Graduate Fashion Week kicked off on Saturday, May 30th with not only impressive designs on the catwalk, but also stunning exhibitions and insightful GFW Live! Talks with top-notch guests. The enthusiasm was palpable at the four-day event, packed with innovation, inspiration and most importantly, the best in up-and-coming British talent. Here are some highlights from the best shows.
University of Central Lancashire
Voluminous skirts and vivid prints made a number of appearances on Saturday’s catwalk, evoking a fresh, summertime vibe.
Rachel Page’s vibrant prints and clean silhouettes made for a standout set, while Jessica Leigh-Wall’s playful collection harked back to the 1950s with gingham and frilly details. Daniel Chu closed the show with stunning eveningwear pieces featuring eye-catching embellishments and equally memorable transparent headwear.
Megan Kimmance’s sporty menswear collection – complete with geometric details – was a hit, and was fittingly shown again at the Best of Graduate Fashion Week show on the final day.
Michael Egerton’s designs incorporated full skirts in punchy colours
Rachel Page’s pieces were modern and fresh
A new take on retro by Jessica Leigh-Wall
Handmade sequins at Daniel Chu
Megan Kimmance’s collection offered up a new level of sporty chic
Metallics (a prominent trend throughout the weekend) plus glittery details provided sheen on the catwalk, while exaggerated silhouettes brought drama.
Rosheen Comerford Brunt’s pieces featured athletic details and were simple yet exceptionally chic, while Rebecca Kellett incorporated flashy embellishments and experimented with shapes to create beautifully designed sets.
Verity Esaw’s ‘Fast Food Forever’ collection was inspired by both vintage and modern signs and added a refreshing dose of humor and colour to the show. Lauren Ward’s pieces were lively yet gothic and were paired with balloons that spelled out: “I hate you”. Charming.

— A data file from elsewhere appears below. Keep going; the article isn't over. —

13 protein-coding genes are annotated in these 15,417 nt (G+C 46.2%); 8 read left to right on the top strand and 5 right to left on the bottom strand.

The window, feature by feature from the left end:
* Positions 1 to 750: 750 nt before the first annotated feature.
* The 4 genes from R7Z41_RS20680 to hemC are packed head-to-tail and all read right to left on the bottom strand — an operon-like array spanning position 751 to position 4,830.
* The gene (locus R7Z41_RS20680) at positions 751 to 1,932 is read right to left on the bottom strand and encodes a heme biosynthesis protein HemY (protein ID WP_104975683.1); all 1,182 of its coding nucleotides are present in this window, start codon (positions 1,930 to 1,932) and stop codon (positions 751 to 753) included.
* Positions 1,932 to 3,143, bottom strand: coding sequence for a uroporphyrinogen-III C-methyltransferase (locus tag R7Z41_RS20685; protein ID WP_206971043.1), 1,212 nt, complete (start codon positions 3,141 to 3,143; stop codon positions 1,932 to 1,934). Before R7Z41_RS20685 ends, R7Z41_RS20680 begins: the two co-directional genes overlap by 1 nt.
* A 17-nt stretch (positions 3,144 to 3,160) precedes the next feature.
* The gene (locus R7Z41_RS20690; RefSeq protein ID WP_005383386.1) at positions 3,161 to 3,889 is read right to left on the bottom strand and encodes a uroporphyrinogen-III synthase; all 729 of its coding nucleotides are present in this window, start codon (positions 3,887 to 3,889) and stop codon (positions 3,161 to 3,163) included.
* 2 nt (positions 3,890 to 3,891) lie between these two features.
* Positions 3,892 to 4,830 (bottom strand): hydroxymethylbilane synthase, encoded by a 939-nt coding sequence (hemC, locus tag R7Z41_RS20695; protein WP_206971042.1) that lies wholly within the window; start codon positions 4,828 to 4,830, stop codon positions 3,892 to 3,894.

Aman Jaswal played with proportions
Simplicity at Rosheen Comerford Brunt
Graphics at Rebecca Kellett
Bold typography by Verity Esaw
Lauren Ward’s dark and kitsch collection
Structured silhouettes prompted powerful catwalk moments, while sheer details made for a unifying feature throughout.
A novel use of shape was incorporated into both Paula Talja and Naba Shan’s designs, evoking a progressive and dynamic feel.
There were engaging menswear looks from Holly Cooney, whose use of cellophane evoked a futuristic vibe, while Annie Bostock’s text-heavy designs were striking against a complimentary colour palette.
Heidi Stuttard showcased earthy tones
Brights and black at Paula Talja
Original shapes by Naba Shan
Prints by Holly Cooney
Text prints at Annie Bostock
The presence of thicker fabrics, such as knitwear, balanced out the popular weekend trend of sheer and mesh.
Josh Read, who recently landed a role at Dior, wowed with his elegant collection which was inspired by the grandeur of the 1950s, incorporating lush fabrics with a no-holds-barred approach to colour.
Johnson Deng’s collection was resplendent with metallic pieces that screamed texture, while Shaun Harris sent minimalistic white mesh dresses down the runway that played with structure and shape.
Texture at Johnson Deng
Clinical looks at Hayley Young
Colour blocking at Josh Read
Words: Devin Howell